By Rubin’s account based on months “alongside soldiers making life and death decisions that led to the deaths of soldiers and civilians,” Obama’s “good war” in Afghanistan did not seem to have gotten much better more than five years later. Seeking to determine “why so many American troops were being killed in Afghanistan,” she found (predictably enough for those who resisted the original and continuing U.S. justifications for the assault) that “seven years of air strikes, civilian casualties, humiliating house searches, and arbitrary detentions have pushed many families and tribes to revenge.”

Imagine that! Rubin’s article focused heavily on the story of the Battle Company of the 173rd Airborne Brigade Combat Team in Afghanistan’s Kunar Province and its leader Capt. Dan Kearny in the fall of 2007. Kearny described his duties as analogous to the Los Angeles Police Department (LAPD) in a “tough neighborhood.” But Kearny had significantly more lethal resources with which to fight “bad guys” (as he described those who dared to resist U.S. invasion) than the LAPD.

Rubin described how Kearny responded to “insurgent” fire in a Kuna village by calling in bombs and missiles that resulted in significant civilian casualties. “I ended up killing that mom and kid,” Kearny told Rubin, recounting his destruction of a three-story mansion purported to contain “people moving weapons around” as well as a woman and a child. “I kept asking for a bomb drop on [the] house,” Kearny stated, “but no one wanted to sign off on the collateral damage.” Finally, Kearny told Rubin, “he shot a javelin and a tow” – armor-piercing missiles – that resulted in the death of “that mom and the kid.”

Thumbs Up for “Collateral Damage” From a “Nebraska Social Scientist”

Later in Rubin’s narrative she related the story of how Kearny got “his boss, Lt. Col. Bill Ostlund, a Nebraska social scientist,” to “sign off on collateral damage” by approving a B-1 bomber attack on Yaka China, a “notorious” Afghan village thought to contain “insurgents.” On the morning of the attack, Kearny told Rubin, “Okay, I’ve done my killing for the week. I’m ready to go home.” He estimated that U.S. forces had killed 20 people, adding, “I’m not going to lie to you. Some are probably civilians.”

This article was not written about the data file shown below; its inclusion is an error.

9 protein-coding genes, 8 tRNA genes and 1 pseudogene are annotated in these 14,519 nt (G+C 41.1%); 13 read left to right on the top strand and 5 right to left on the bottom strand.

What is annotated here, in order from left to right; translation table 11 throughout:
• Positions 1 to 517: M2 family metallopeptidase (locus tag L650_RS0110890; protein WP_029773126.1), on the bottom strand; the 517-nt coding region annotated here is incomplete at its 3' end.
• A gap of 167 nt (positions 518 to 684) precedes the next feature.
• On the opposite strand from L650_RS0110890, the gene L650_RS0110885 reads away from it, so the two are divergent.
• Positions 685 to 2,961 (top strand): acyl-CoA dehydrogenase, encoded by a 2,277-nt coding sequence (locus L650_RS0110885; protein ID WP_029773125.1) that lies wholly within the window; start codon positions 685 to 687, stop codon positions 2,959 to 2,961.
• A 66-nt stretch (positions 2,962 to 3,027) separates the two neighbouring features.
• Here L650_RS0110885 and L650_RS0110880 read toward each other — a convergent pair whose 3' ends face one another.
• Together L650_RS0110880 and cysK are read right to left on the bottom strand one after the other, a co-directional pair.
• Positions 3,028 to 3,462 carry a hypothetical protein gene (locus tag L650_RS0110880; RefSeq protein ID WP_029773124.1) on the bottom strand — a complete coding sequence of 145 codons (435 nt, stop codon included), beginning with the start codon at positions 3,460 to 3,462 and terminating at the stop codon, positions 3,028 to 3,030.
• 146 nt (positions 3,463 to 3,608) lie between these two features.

He was right. According to Rubin, “the tally was bad: 5 killed and 11 wounded, all of them women, girls, and boys” [emphasis added]. Reflecting on this grisly outcome, hardly novel in the long and bloody history of the “good war” on Afghanistan, Rubin coolly explained that “killing civilians” is a “political issue. If [Kearny] didn’t explain his actions to Yaka China villagers and get them to understand his intentions, he could lose them to the enemy.”5

Thank God for the noble intentions of benevolent empires.

“I Said It Was Going to Overstretch Our Military”

This one snapshot among many predictable (and predicted) criminal atrocities from the war whose launching Obama and other top Democrats saw as a “proper” action on Bush’s part, so supposedly different from his “mistake” (never a crime) of invading Iraq. In the Austin debate, Obama made a special point of condemning the under-funding and under-equipping of the allegedly just and intelligent war Kearny and Ostlund were ordered to fight in Afghanistan.